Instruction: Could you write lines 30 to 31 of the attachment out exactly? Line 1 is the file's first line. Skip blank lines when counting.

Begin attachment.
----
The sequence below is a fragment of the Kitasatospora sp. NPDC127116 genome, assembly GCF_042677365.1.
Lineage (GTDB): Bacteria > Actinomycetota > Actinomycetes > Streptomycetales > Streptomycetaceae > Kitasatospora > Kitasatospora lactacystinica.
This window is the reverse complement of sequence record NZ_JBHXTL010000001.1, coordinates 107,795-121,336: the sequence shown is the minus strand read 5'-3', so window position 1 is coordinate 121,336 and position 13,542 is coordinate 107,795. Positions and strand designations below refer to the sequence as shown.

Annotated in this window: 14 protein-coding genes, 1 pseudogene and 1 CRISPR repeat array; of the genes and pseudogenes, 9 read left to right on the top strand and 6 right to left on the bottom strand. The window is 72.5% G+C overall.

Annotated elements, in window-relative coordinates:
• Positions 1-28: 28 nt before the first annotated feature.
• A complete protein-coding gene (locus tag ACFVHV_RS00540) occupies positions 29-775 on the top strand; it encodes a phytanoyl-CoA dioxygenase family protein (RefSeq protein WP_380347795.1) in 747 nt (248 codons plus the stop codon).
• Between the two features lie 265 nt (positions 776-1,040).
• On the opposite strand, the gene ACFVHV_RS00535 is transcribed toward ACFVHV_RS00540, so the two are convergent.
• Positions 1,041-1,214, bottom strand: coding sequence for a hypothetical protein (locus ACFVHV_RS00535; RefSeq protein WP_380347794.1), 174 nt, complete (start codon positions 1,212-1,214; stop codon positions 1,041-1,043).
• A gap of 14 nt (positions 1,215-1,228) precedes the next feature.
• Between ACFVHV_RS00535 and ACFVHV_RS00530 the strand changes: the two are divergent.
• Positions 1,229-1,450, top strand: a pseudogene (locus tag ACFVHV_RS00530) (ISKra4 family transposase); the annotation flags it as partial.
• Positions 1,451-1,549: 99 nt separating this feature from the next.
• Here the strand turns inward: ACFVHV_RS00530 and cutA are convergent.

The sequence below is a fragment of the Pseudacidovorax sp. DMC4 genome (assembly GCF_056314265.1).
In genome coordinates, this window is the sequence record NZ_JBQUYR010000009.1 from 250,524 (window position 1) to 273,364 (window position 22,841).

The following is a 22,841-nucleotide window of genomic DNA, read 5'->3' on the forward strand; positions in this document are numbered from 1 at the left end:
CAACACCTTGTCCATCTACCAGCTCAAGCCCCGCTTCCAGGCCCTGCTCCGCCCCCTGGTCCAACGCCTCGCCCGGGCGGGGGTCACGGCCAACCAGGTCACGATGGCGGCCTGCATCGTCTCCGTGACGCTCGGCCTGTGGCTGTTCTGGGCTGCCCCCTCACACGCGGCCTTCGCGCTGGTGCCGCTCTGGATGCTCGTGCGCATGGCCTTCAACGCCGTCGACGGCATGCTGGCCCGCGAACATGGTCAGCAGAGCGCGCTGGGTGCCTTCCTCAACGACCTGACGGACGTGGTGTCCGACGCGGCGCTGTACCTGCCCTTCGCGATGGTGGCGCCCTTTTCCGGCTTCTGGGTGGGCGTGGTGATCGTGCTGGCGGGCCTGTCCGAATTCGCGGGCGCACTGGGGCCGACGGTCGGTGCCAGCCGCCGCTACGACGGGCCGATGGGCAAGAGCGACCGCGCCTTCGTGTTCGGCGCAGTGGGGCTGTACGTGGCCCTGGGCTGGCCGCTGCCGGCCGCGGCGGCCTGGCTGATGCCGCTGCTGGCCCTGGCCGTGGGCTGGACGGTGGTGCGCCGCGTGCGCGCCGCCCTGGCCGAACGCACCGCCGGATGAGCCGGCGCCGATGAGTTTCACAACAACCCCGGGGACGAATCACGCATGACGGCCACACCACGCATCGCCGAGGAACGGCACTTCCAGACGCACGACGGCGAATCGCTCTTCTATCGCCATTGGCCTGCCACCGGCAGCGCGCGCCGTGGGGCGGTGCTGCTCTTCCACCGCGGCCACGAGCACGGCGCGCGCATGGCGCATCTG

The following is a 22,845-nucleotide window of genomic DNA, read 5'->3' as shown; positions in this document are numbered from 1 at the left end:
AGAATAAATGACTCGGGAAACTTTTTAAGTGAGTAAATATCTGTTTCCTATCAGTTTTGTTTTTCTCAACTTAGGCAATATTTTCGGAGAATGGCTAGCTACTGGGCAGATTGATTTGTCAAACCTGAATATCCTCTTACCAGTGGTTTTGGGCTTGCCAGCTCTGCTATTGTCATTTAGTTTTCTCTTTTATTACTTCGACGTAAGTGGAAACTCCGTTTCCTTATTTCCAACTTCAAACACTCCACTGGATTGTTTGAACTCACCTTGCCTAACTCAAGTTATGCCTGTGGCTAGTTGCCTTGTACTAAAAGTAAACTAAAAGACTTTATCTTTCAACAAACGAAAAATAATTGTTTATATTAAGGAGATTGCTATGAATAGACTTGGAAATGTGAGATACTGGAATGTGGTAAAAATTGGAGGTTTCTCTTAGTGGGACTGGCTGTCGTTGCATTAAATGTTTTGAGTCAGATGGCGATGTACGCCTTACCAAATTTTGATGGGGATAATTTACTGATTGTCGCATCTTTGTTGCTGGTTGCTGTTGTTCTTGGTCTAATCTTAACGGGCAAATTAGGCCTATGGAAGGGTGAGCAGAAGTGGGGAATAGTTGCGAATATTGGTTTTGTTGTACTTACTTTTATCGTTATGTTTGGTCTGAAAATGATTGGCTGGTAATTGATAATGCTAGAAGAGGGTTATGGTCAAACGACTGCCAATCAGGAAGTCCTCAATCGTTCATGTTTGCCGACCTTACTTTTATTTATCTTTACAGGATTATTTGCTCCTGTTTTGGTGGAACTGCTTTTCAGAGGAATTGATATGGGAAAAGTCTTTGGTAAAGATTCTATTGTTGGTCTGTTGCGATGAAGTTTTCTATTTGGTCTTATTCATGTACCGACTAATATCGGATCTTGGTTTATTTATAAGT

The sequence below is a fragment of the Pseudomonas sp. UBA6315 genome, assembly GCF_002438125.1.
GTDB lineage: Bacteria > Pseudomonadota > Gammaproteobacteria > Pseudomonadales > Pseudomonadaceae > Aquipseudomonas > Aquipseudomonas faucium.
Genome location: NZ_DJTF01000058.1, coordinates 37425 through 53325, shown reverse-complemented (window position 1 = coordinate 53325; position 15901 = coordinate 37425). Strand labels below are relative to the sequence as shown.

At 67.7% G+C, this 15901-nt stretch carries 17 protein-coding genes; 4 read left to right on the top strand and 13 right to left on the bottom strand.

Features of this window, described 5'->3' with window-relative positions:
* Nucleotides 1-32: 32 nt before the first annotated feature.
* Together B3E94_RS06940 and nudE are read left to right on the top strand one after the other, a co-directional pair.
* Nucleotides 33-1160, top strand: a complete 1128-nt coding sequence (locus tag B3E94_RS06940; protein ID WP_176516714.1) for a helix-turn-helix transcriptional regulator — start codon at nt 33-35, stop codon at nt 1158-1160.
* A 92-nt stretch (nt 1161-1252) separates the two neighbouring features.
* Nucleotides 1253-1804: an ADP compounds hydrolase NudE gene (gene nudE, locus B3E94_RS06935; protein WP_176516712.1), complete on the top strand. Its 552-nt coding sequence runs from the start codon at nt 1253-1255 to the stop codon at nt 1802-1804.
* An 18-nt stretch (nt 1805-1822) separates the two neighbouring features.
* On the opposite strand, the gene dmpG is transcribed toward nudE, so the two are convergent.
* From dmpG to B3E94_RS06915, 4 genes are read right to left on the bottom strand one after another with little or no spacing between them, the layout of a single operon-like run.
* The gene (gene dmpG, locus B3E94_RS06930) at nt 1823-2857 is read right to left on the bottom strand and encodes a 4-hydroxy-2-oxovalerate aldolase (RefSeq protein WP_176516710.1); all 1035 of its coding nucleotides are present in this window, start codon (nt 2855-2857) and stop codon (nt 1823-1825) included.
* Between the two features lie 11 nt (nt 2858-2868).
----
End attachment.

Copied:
* A 92-nt stretch (nt 1161-1252) separates the two neighbouring features.
* Nucleotides 1253-1804: an ADP compounds hydrolase NudE gene (gene nudE, locus B3E94_RS06935; protein WP_176516712.1), complete on the top strand. Its 552-nt coding sequence runs from the start codon at nt 1253-1255 to the stop codon at nt 1802-1804.